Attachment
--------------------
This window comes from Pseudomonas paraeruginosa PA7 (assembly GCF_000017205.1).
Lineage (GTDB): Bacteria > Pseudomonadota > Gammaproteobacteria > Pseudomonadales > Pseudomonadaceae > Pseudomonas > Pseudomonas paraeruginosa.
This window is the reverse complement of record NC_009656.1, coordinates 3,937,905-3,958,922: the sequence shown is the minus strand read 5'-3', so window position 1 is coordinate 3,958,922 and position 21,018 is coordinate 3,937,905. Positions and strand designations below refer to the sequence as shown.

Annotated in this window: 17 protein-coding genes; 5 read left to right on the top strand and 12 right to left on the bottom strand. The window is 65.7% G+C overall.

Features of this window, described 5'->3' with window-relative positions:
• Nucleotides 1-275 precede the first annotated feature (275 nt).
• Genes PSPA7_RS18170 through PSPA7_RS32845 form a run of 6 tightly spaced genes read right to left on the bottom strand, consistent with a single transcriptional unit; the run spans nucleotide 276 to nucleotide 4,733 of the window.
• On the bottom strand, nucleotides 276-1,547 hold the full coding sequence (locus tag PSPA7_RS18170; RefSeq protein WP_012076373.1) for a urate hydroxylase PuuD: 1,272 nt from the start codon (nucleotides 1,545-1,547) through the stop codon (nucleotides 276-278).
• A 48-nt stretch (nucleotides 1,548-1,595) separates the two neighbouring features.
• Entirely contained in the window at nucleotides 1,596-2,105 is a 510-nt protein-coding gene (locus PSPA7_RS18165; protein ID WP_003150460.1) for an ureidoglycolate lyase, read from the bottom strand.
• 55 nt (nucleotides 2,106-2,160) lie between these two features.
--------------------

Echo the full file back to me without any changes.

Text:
This window comes from Pseudomonas paraeruginosa PA7 (assembly GCF_000017205.1).
Lineage (GTDB): Bacteria > Pseudomonadota > Gammaproteobacteria > Pseudomonadales > Pseudomonadaceae > Pseudomonas > Pseudomonas paraeruginosa.
This window is the reverse complement of record NC_009656.1, coordinates 3,937,905-3,958,922: the sequence shown is the minus strand read 5'-3', so window position 1 is coordinate 3,958,922 and position 21,018 is coordinate 3,937,905. Positions and strand designations below refer to the sequence as shown.

Annotated in this window: 17 protein-coding genes; 5 read left to right on the top strand and 12 right to left on the bottom strand. The window is 65.7% G+C overall.

Features of this window, described 5'->3' with window-relative positions:
• Nucleotides 1-275 precede the first annotated feature (275 nt).
• Genes PSPA7_RS18170 through PSPA7_RS32845 form a run of 6 tightly spaced genes read right to left on the bottom strand, consistent with a single transcriptional unit; the run spans nucleotide 276 to nucleotide 4,733 of the window.
• On the bottom strand, nucleotides 276-1,547 hold the full coding sequence (locus tag PSPA7_RS18170; RefSeq protein WP_012076373.1) for a urate hydroxylase PuuD: 1,272 nt from the start codon (nucleotides 1,545-1,547) through the stop codon (nucleotides 276-278).
• A 48-nt stretch (nucleotides 1,548-1,595) separates the two neighbouring features.
• Entirely contained in the window at nucleotides 1,596-2,105 is a 510-nt protein-coding gene (locus PSPA7_RS18165; protein ID WP_003150460.1) for an ureidoglycolate lyase, read from the bottom strand.
• 55 nt (nucleotides 2,106-2,160) lie between these two features.